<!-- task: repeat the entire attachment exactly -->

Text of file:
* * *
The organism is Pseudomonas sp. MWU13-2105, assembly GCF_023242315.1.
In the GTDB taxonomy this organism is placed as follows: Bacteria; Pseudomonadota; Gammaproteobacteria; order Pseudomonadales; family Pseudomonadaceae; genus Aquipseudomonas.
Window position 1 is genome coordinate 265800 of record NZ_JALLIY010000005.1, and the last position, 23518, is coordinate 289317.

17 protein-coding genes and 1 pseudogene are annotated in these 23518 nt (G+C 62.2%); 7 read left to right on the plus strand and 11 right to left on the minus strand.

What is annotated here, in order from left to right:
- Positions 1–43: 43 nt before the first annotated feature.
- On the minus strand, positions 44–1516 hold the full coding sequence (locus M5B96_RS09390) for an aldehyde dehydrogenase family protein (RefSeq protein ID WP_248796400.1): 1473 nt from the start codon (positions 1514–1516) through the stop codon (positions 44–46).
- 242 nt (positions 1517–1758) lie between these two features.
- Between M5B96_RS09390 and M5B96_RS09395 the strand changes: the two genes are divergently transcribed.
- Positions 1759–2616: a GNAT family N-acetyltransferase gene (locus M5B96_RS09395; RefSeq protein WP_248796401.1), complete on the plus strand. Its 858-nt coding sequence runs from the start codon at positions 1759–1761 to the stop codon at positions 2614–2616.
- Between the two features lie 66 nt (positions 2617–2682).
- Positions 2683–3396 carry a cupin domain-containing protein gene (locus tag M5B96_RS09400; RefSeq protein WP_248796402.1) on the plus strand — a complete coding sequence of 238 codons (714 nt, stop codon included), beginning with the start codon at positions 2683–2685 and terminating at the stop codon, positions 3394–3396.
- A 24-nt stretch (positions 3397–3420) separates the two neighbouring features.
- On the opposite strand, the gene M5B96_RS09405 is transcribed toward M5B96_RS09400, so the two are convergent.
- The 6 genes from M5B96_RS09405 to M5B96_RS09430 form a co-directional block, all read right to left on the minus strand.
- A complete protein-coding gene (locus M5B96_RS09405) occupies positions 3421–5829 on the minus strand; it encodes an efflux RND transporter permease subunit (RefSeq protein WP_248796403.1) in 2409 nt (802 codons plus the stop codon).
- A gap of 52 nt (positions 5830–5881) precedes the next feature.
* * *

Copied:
The organism is Pseudomonas sp. MWU13-2105, assembly GCF_023242315.1.
In the GTDB taxonomy this organism is placed as follows: Bacteria; Pseudomonadota; Gammaproteobacteria; order Pseudomonadales; family Pseudomonadaceae; genus Aquipseudomonas.
Window position 1 is genome coordinate 265800 of record NZ_JALLIY010000005.1, and the last position, 23518, is coordinate 289317.

17 protein-coding genes and 1 pseudogene are annotated in these 23518 nt (G+C 62.2%); 7 read left to right on the plus strand and 11 right to left on the minus strand.

What is annotated here, in order from left to right:
- Positions 1–43: 43 nt before the first annotated feature.
- On the minus strand, positions 44–1516 hold the full coding sequence (locus M5B96_RS09390) for an aldehyde dehydrogenase family protein (RefSeq protein ID WP_248796400.1): 1473 nt from the start codon (positions 1514–1516) through the stop codon (positions 44–46).
- 242 nt (positions 1517–1758) lie between these two features.
- Between M5B96_RS09390 and M5B96_RS09395 the strand changes: the two genes are divergently transcribed.
- Positions 1759–2616: a GNAT family N-acetyltransferase gene (locus M5B96_RS09395; RefSeq protein WP_248796401.1), complete on the plus strand. Its 858-nt coding sequence runs from the start codon at positions 1759–1761 to the stop codon at positions 2614–2616.
- Between the two features lie 66 nt (positions 2617–2682).
- Positions 2683–3396 carry a cupin domain-containing protein gene (locus tag M5B96_RS09400; RefSeq protein WP_248796402.1) on the plus strand — a complete coding sequence of 238 codons (714 nt, stop codon included), beginning with the start codon at positions 2683–2685 and terminating at the stop codon, positions 3394–3396.
- A 24-nt stretch (positions 3397–3420) separates the two neighbouring features.
- On the opposite strand, the gene M5B96_RS09405 is transcribed toward M5B96_RS09400, so the two are convergent.
- The 6 genes from M5B96_RS09405 to M5B96_RS09430 form a co-directional block, all read right to left on the minus strand.
- A complete protein-coding gene (locus M5B96_RS09405) occupies positions 3421–5829 on the minus strand; it encodes an efflux RND transporter permease subunit (RefSeq protein WP_248796403.1) in 2409 nt (802 codons plus the stop codon).
- A gap of 52 nt (positions 5830–5881) precedes the next feature.